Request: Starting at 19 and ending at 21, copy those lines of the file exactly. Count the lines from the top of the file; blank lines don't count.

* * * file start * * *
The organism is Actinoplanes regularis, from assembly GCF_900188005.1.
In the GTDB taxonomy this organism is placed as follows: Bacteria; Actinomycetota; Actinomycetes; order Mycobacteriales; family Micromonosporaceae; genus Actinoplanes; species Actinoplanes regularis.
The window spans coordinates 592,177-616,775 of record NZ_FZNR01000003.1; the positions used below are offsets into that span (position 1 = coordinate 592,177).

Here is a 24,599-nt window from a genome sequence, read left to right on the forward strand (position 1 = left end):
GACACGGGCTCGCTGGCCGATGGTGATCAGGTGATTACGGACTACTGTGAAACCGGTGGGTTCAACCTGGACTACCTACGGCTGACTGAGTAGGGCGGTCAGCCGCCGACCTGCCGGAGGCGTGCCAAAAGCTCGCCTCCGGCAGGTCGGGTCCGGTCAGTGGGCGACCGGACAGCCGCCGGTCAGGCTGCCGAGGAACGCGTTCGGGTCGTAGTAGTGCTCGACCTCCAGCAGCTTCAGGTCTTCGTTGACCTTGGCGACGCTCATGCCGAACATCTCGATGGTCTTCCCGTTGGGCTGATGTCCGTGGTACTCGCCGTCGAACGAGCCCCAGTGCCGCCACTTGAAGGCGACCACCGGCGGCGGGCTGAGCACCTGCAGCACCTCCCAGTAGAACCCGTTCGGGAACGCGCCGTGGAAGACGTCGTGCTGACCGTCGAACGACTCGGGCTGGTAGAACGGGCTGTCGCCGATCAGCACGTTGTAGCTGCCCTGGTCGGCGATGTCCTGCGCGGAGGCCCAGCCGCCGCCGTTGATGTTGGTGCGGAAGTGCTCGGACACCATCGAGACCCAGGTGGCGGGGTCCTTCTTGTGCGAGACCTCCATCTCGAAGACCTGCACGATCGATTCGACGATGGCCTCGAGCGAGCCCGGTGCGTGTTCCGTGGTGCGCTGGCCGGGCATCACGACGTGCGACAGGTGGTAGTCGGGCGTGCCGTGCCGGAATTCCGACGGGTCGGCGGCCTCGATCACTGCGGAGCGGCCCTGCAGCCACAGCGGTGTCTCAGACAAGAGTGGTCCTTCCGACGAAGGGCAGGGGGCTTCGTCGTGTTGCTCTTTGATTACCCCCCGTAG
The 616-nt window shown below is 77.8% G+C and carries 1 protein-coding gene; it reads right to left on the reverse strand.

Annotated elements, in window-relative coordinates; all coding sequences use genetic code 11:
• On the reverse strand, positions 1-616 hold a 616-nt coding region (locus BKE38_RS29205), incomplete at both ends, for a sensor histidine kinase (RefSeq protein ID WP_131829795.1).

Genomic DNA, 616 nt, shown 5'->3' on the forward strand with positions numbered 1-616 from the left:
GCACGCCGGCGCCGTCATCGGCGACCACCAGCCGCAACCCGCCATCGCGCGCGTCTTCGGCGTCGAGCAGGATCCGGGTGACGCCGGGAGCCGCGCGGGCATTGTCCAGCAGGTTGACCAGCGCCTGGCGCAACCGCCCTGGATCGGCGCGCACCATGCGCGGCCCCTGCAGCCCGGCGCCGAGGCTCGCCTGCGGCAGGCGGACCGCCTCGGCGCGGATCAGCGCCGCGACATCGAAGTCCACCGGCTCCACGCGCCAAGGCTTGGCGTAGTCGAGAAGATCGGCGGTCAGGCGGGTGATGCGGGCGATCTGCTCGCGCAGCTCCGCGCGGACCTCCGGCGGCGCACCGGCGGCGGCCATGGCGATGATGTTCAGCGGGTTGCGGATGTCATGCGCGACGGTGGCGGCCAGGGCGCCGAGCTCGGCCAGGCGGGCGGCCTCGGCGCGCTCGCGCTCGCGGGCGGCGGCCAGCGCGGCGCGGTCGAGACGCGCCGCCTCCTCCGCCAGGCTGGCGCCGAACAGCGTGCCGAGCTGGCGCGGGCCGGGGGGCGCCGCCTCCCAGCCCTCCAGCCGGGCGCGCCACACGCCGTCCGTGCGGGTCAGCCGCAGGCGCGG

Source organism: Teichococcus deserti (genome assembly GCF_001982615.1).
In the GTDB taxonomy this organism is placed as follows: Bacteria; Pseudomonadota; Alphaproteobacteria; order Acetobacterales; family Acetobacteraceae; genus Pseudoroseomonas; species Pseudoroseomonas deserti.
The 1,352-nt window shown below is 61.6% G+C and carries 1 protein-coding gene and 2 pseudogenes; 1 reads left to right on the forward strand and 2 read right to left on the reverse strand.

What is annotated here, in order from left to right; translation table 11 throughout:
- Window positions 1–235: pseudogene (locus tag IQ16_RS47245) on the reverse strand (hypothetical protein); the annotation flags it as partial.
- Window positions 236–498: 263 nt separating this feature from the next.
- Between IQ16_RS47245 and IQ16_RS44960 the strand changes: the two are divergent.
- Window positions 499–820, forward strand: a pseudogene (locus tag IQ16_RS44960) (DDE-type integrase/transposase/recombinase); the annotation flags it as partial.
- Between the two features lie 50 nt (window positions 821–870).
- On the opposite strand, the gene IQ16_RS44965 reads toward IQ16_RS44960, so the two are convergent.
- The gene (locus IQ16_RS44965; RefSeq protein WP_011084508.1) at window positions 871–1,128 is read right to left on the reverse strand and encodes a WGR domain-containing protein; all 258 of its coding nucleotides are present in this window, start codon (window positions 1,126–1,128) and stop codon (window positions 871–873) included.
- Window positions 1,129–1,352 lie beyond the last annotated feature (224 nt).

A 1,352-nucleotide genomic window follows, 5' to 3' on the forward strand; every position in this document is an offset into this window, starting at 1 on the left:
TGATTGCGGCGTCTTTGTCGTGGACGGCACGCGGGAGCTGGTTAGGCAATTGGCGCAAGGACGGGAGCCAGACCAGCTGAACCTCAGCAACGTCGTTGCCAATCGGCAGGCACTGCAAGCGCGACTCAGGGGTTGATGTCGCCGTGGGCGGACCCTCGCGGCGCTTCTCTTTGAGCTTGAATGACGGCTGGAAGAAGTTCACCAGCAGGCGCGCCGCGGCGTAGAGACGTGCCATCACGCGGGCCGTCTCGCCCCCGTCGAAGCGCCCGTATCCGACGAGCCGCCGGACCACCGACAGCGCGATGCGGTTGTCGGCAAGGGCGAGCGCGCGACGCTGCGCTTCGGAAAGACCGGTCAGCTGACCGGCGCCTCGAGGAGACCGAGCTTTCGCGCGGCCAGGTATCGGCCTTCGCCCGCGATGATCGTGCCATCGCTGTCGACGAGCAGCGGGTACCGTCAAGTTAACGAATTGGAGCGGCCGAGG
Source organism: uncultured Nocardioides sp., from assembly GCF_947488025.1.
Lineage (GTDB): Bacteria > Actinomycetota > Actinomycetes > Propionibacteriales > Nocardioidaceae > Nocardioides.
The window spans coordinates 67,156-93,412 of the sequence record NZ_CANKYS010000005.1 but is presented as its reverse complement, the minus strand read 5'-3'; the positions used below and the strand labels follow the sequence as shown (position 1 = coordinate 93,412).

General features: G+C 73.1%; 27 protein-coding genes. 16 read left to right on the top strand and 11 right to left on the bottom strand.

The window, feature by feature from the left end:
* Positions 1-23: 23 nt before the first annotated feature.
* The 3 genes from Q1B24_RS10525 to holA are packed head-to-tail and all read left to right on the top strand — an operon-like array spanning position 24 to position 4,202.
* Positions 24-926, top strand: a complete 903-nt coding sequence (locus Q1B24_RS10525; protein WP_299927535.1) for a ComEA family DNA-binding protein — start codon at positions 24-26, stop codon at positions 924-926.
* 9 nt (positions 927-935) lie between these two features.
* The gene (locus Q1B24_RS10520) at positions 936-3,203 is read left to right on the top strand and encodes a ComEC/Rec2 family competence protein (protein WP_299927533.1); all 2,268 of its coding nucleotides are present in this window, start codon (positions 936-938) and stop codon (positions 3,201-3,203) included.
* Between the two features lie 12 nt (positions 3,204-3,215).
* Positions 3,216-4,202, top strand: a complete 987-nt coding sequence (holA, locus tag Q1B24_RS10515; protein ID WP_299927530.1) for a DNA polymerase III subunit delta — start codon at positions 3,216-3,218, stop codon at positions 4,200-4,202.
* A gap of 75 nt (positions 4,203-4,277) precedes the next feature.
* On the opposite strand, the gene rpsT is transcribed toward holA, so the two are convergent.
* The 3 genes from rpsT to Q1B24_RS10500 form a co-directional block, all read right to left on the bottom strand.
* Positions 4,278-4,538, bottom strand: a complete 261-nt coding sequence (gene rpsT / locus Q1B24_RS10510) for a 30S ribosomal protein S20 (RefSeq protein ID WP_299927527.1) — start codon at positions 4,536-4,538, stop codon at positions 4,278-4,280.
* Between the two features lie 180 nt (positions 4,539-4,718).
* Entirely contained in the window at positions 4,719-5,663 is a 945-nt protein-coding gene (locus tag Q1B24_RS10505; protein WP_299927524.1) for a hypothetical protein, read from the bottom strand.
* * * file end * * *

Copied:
- Between the two features lie 50 nt (window positions 821–870).
- On the opposite strand, the gene IQ16_RS44965 reads toward IQ16_RS44960, so the two are convergent.
- The gene (locus IQ16_RS44965; RefSeq protein WP_011084508.1) at window positions 871–1,128 is read right to left on the reverse strand and encodes a WGR domain-containing protein; all 258 of its coding nucleotides are present in this window, start codon (window positions 1,126–1,128) and stop codon (window positions 871–873) included.